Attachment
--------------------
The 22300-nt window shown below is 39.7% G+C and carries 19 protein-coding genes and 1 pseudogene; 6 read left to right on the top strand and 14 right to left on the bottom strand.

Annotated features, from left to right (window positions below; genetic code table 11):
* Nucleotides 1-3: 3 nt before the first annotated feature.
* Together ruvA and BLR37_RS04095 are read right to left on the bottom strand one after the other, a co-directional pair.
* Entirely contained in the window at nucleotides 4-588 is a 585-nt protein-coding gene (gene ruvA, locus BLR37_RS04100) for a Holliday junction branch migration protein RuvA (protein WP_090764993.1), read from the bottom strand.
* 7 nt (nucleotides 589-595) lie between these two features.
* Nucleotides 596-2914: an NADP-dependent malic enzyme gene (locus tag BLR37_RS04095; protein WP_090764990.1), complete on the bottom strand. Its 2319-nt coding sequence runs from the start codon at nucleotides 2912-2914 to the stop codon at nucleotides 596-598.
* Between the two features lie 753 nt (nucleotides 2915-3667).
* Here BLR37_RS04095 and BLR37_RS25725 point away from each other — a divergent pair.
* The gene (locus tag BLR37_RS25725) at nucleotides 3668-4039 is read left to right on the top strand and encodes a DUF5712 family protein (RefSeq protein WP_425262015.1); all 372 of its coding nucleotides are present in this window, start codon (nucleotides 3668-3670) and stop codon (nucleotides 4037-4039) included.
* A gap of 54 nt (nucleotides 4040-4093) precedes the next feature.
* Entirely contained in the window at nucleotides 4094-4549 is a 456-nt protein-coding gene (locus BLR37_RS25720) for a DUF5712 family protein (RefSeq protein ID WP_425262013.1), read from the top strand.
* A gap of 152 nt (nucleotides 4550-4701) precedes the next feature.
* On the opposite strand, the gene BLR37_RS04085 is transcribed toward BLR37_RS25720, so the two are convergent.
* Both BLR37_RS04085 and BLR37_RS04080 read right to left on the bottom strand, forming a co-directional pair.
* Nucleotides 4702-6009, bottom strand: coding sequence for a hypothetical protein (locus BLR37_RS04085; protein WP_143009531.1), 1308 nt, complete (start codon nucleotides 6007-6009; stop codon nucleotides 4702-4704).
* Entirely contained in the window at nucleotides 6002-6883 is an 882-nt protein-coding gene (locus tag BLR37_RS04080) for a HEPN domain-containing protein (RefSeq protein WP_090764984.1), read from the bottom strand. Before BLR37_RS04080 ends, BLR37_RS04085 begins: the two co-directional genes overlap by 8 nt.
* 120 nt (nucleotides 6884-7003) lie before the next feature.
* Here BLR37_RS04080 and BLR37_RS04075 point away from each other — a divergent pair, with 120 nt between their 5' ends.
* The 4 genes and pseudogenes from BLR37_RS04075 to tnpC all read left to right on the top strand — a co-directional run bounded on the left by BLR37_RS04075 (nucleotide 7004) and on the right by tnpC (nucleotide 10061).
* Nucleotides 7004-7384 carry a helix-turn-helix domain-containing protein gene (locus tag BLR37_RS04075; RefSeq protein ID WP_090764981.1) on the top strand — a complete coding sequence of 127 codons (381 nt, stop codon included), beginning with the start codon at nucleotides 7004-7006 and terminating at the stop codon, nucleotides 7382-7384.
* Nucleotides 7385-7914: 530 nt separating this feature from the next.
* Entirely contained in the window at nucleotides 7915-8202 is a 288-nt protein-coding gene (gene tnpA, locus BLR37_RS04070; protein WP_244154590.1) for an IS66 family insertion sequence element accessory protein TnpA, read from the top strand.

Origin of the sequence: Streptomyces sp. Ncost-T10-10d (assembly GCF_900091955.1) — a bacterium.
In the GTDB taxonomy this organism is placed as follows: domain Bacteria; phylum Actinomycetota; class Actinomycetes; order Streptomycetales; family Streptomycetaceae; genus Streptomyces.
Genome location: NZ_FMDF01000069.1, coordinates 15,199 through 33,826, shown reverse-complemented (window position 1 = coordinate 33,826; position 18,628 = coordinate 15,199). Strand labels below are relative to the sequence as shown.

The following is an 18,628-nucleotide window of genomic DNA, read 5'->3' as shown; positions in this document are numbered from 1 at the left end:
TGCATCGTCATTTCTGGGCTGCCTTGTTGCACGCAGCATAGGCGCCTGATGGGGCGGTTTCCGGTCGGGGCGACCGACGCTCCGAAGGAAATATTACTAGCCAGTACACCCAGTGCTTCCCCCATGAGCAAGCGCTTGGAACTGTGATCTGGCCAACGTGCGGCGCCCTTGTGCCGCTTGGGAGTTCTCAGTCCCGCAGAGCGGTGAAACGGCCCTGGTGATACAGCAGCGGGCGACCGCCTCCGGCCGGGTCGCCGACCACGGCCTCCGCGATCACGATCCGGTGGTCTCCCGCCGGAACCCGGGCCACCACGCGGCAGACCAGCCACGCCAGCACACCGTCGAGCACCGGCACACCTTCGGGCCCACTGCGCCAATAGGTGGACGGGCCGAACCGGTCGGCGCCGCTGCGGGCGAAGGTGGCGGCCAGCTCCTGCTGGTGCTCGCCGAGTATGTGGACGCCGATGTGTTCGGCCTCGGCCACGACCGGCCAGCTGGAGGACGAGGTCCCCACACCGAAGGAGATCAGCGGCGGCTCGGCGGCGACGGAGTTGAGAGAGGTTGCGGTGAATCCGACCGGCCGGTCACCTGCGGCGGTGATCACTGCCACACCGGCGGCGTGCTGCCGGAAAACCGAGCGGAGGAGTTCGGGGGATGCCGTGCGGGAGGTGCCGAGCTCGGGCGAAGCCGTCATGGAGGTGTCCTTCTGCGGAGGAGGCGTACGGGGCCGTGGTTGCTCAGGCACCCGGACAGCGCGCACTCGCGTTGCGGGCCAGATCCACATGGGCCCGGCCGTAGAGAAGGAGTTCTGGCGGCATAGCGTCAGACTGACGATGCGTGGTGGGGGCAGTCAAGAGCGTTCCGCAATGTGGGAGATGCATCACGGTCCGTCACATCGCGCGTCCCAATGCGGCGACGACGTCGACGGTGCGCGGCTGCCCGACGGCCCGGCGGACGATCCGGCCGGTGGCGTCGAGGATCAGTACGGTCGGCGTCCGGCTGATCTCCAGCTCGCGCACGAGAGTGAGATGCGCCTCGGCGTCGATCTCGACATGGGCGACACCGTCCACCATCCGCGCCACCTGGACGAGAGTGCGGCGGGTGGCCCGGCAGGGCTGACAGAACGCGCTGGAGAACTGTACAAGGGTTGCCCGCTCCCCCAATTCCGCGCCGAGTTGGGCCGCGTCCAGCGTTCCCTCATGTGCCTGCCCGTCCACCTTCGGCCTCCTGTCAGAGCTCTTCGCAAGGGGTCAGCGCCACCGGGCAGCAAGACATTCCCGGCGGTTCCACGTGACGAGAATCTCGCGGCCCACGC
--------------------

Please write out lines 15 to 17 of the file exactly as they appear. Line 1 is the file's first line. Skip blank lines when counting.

* Both BLR37_RS04085 and BLR37_RS04080 read right to left on the bottom strand, forming a co-directional pair.
* Nucleotides 4702-6009, bottom strand: coding sequence for a hypothetical protein (locus BLR37_RS04085; protein WP_143009531.1), 1308 nt, complete (start codon nucleotides 6007-6009; stop codon nucleotides 4702-4704).
* Entirely contained in the window at nucleotides 6002-6883 is an 882-nt protein-coding gene (locus tag BLR37_RS04080) for a HEPN domain-containing protein (RefSeq protein WP_090764984.1), read from the bottom strand. Before BLR37_RS04080 ends, BLR37_RS04085 begins: the two co-directional genes overlap by 8 nt.